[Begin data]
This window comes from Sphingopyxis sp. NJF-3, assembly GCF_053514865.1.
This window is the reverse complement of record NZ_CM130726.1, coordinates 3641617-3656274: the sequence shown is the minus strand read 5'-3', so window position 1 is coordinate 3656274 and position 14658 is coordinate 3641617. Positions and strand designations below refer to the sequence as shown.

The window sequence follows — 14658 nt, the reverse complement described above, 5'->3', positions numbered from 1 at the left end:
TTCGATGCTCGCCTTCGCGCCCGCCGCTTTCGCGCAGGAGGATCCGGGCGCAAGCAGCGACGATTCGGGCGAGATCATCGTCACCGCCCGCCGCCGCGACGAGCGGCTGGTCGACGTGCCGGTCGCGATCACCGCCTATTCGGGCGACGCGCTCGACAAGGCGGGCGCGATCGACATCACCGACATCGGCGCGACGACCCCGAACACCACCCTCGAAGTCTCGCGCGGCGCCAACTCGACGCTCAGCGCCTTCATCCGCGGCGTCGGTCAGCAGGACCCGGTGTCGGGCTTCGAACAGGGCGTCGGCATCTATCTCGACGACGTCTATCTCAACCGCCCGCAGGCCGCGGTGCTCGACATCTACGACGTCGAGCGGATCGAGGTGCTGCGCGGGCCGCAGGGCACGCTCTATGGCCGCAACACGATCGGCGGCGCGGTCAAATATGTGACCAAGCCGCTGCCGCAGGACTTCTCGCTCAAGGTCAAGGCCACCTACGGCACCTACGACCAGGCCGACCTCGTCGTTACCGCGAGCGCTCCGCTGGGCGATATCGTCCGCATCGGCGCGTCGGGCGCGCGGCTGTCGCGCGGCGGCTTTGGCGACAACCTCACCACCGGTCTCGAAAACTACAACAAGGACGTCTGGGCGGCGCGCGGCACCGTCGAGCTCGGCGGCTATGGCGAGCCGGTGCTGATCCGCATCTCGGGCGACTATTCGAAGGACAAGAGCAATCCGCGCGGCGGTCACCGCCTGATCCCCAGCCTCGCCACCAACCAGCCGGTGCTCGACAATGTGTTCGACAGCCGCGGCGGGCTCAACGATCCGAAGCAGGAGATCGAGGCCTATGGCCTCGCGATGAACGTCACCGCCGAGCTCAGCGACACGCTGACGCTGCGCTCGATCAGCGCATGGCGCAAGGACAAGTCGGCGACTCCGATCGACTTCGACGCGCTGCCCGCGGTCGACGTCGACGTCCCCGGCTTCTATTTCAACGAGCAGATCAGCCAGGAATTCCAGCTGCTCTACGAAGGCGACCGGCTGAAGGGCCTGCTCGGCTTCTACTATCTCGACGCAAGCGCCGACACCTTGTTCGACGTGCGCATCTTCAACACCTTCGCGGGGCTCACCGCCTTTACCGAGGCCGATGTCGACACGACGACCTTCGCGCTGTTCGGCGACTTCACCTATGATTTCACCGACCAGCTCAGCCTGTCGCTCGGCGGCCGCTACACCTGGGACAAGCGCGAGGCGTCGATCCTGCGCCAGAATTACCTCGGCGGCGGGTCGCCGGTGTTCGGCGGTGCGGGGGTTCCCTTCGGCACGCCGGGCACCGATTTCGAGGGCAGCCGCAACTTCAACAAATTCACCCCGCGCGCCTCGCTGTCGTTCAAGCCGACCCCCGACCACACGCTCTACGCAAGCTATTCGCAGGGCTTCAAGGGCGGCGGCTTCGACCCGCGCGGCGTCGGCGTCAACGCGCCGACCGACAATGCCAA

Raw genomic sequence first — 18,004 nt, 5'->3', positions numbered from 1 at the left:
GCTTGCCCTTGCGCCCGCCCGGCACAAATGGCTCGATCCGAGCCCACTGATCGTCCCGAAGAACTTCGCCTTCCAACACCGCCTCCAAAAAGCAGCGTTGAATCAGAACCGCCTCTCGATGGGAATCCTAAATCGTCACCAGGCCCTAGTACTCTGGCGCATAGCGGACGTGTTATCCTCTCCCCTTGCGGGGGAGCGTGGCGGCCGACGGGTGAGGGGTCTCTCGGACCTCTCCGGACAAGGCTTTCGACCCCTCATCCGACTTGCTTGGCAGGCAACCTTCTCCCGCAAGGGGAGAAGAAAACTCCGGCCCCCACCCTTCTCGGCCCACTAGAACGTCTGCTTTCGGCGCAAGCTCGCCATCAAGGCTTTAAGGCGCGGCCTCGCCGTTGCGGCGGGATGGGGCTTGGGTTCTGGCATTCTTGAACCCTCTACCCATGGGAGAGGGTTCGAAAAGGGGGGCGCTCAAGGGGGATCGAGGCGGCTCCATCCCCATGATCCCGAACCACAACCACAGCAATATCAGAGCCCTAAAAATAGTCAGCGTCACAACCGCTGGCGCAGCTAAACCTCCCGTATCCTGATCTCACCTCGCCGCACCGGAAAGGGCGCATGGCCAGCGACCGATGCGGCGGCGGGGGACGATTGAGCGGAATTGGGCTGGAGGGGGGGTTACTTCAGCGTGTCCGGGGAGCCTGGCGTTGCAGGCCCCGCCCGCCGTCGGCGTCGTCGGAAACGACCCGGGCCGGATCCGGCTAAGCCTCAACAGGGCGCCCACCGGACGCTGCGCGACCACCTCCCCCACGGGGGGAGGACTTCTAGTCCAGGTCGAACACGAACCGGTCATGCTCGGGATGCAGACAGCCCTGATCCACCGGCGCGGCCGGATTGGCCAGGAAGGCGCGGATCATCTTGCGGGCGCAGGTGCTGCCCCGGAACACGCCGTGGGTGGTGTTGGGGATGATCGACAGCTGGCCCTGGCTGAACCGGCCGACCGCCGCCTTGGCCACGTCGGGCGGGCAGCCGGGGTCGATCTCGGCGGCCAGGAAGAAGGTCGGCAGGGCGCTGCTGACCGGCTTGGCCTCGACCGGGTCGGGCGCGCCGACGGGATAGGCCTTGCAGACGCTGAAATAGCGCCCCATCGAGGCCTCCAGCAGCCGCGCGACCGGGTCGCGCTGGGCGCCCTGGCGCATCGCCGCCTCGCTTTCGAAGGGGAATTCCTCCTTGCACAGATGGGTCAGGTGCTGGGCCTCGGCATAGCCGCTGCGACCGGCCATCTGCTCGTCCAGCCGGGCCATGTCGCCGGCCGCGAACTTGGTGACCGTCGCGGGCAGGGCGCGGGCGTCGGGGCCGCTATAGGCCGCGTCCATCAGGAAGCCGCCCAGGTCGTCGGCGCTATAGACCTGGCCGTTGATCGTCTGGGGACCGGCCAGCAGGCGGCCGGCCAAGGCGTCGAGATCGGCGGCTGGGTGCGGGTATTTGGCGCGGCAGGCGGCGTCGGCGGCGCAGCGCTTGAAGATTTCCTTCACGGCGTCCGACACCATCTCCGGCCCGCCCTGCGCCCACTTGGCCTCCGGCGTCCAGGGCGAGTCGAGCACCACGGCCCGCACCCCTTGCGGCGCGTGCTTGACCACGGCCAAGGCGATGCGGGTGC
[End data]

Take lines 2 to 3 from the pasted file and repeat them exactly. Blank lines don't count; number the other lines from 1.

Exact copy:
This window is the reverse complement of record NZ_CM130726.1, coordinates 3641617-3656274: the sequence shown is the minus strand read 5'-3', so window position 1 is coordinate 3656274 and position 14658 is coordinate 3641617. Positions and strand designations below refer to the sequence as shown.

The window sequence follows — 14658 nt, the reverse complement described above, 5'->3', positions numbered from 1 at the left end: